Tehran hosts NAM meeting today
July 27, 2008
TEHRAN, July 26 (MNA) -- Tehran will be hosting the 15th meeting of Non-Aligned Movement (NAM) foreign ministers later today amid efforts to end Iran’s long-running standoff with the West over its nuclear program.The 118 member states, 15 observer members, and eight international and regional organizations will be attending the four-day meeting.
The Non-Aligned Movement is a major supporter of Iran’s efforts to access peaceful nuclear technology.
Form the beginning of the nuclear row between Iran and the West, NAM has issued several statements in support of Tehran’s nuclear activities at international venues, most notably at IAEA Board of Governors’ meetings.
The Non-Aligned Movement is an organization of states which are not aligned with or against any major power bloc.
The organization’s objective, as stated in the Havana Declaration of 1979, is to ensure “the national independence, sovereignty, territorial integrity, and security” of its member states in their “struggle against imperialism, colonialism, neo-colonialism, racism, Zionism, and all forms of foreign aggression, occupation, domination, interference or hegemony.”
Since its establishment in 1955, NAM has repeatedly condemned the proliferation of nuclear weapons and has directed its efforts toward full nuclear disarmament.
However, NAM members believe that all nations have the right to access civilian nuclear technology according to international law and that no country should be pressured to relinquish its inalienable right to peaceful atomic energy.
During international negotiations over Tehran’s nuclear activities, the Non-Aligned Movement has drawn attention to Iran’s voluntary cooperation with the International Atomic Energy Agency and its efforts to gain the trust of the international community by clearing up ambiguities surrounding its nuclear activities.
The NAM representatives at the IAEA Board of Governors have repeatedly asserted that pressuring Iran to rein in its uranium enrichment work is “illogical”.
They have frequently called for Iran’s nuclear dossier to be returned to the UN nuclear watchdog and warned that any strike on Iran’s nuclear installations would be a blatant violation of international law, the IAEA Statute, and the United Nations Charter.
NAM represents nearly two-thirds of United Nations’ members and comprises 55 percent of the world population, mostly in developing countries.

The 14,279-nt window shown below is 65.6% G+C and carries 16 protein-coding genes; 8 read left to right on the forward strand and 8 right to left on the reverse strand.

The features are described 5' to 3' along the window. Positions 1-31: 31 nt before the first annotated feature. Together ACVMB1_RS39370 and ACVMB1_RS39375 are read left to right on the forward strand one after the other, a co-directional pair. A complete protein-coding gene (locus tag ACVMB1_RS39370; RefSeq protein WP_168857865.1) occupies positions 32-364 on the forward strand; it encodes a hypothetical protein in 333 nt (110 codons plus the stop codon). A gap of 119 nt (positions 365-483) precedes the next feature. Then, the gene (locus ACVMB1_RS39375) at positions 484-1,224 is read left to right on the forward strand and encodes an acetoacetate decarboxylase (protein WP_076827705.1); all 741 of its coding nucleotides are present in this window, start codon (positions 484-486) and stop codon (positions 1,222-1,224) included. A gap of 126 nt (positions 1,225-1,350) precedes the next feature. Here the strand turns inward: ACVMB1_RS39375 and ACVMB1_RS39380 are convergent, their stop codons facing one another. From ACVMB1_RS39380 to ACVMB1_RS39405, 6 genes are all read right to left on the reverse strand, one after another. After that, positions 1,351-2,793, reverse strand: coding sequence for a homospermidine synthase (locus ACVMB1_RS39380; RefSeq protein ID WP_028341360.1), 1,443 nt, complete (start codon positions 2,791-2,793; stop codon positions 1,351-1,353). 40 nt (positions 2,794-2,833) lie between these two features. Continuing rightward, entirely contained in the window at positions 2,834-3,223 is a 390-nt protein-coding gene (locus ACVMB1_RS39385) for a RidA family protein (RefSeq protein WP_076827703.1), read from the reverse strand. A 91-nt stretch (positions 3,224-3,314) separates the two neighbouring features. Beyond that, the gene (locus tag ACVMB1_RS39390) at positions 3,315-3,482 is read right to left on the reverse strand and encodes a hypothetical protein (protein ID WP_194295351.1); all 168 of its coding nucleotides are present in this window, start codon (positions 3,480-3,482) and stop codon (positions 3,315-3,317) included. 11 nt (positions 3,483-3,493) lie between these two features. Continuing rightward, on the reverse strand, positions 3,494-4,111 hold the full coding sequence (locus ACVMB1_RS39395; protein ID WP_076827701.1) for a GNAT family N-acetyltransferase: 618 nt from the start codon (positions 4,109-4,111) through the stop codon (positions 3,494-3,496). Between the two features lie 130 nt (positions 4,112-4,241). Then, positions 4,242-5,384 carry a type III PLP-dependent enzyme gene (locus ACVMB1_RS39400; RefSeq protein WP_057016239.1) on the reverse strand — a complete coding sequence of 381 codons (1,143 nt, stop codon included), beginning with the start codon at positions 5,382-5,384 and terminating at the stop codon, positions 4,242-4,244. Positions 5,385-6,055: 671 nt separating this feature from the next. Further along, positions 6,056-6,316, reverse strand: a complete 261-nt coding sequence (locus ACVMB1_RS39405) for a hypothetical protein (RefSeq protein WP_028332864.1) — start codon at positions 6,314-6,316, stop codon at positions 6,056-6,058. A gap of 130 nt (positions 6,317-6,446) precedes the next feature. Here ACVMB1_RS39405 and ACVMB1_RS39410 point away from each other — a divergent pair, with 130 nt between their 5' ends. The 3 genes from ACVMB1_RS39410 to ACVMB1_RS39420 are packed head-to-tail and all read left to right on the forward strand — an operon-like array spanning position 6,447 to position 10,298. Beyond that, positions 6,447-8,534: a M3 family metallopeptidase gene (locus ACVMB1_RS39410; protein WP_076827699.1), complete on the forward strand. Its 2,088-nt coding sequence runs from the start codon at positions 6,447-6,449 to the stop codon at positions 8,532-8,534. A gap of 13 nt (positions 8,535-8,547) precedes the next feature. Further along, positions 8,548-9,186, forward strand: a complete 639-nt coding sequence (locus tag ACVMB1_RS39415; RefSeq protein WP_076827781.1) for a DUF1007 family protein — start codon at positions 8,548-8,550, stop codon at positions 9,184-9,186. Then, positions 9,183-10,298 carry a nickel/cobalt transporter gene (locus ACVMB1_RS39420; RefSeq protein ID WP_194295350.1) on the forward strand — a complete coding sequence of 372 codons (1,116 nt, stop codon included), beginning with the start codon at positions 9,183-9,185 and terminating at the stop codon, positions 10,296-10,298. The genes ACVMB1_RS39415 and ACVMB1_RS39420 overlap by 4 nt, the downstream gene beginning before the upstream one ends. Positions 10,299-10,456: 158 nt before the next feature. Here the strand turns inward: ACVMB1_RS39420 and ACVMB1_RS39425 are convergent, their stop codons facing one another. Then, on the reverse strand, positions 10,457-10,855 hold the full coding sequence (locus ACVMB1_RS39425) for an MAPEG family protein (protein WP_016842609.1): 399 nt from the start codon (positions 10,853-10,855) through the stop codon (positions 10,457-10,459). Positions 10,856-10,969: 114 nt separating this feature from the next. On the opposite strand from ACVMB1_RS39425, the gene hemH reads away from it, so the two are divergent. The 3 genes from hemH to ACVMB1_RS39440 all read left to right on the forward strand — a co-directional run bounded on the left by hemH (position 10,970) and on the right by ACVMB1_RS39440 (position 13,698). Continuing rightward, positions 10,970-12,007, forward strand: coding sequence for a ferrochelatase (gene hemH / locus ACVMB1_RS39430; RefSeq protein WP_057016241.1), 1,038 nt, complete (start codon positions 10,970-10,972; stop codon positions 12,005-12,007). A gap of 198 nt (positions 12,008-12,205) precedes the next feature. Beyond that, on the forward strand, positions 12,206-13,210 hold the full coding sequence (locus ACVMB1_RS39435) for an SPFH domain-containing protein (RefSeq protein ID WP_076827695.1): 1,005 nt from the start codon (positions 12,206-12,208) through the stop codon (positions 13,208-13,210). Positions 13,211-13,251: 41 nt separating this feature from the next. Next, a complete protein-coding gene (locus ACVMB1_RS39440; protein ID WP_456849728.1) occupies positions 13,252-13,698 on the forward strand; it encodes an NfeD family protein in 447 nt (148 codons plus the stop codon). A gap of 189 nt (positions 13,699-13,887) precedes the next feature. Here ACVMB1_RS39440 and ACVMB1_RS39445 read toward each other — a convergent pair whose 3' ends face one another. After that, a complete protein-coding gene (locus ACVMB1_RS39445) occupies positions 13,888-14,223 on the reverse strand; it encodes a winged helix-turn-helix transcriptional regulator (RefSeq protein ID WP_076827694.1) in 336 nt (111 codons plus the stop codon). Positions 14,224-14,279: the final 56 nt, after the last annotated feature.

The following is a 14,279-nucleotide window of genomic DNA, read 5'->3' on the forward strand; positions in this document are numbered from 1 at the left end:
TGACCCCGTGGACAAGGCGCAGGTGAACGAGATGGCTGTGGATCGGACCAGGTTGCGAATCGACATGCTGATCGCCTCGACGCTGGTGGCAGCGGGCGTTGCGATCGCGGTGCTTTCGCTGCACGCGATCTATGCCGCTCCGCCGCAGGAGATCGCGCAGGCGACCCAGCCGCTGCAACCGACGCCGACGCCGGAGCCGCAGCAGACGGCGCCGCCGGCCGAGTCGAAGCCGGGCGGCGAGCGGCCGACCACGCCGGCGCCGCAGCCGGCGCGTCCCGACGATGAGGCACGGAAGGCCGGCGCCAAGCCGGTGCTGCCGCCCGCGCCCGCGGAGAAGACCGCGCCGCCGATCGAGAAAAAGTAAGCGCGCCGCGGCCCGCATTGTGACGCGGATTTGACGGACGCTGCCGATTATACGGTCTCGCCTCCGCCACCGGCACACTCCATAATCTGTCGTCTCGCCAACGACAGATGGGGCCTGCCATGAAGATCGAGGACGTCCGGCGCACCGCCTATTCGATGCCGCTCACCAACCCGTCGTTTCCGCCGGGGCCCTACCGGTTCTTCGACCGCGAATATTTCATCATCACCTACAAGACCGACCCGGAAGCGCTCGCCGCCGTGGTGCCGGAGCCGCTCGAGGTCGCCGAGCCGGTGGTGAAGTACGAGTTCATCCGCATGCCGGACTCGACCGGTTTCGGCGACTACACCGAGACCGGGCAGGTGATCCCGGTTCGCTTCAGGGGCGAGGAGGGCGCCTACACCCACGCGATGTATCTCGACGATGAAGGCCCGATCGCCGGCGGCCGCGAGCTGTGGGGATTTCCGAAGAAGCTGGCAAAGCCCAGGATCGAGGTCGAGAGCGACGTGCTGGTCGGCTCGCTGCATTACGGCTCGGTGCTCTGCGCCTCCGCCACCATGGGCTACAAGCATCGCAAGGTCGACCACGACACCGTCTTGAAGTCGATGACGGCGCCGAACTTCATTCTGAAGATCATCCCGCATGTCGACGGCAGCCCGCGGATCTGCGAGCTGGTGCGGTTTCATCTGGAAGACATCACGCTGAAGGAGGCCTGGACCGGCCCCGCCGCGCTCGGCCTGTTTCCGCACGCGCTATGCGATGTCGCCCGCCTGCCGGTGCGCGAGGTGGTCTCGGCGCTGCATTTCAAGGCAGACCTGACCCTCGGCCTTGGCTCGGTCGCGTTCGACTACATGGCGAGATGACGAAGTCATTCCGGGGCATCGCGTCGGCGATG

It includes India, Ghana, Pakistan, Algeria, Libya, Sri Lanka, Egypt, Indonesia, Cuba, Colombia, Venezuela, post-1994 South Africa, Iran, and Malaysia.
Brazil has never been a formal member of the movement, but shares many of the aims of NAM and frequently sends observers to the Non-Aligned Movement’s summits.
On July 19, Iranian nuclear negotiator Saeed Jalili held talks in Geneva with EU foreign policy chief Javier Solana over ending Iran’s long-running nuclear standoff with the West.
U.S. Undersecretary of State William Burns also participated in the negotiations. It was the highest level of diplomatic contact between Iran and the United States in 30 years.
Representatives from the four other permanent members of the UN Security Council and Germany also attended.
Russia, China, the United States, Britain, France, and Germany last month offered Iran an updated package of incentives that would be provided in return for a halt to Tehran’s uranium enrichment program.
The package, which is a follow-up of an original proposal in 2006, offers nuclear cooperation and wider trade in aircraft, energy, high technology, and agriculture.
The Islamic Republic has also presented its own package of proposals on ways to address international challenges, including the threat of nuclear proliferation, and Iranian officials have said they have found common ground between the two separate packages.
Iran has repeatedly ruled out suspending uranium enrichment as a precondition for talks with the major powers and has said it will hold talks “only on common points”.
After the July 19 meeting, some countries within the sextet said Iran had two weeks to reply to the offer to rein in its nuclear work in return for a halt to new steps toward more UN sanctions.
Last Monday, U.S. Secretary of State Condoleezza Rice said Tehran had two weeks to respond seriously to a proposal made by the six powers or face “punitive measures”.
The United Nations has so far imposed three rounds of sanctions on the Islamic Republic including travel and financial curbs on Iranian individuals and companies and an asset freeze on Iran’s largest bank, Bank Melli.
The Non-Aligned Movement has also expressed support for global efforts to make the Middle East a nuclear weapons-free zone.
After Israeli Prime Minister Ehud Olmert admitted that the Zionist regime has stockpiled nuclear warheads, the 118-nation Non-Aligned Movement issued a statement warning that Israel’s nuclear arsenal poses a major threat to Middle East security.
NAM has called for the Zionist regime to sign the nuclear Non-Proliferation Treaty and to allow the IAEA to inspect its nuclear installations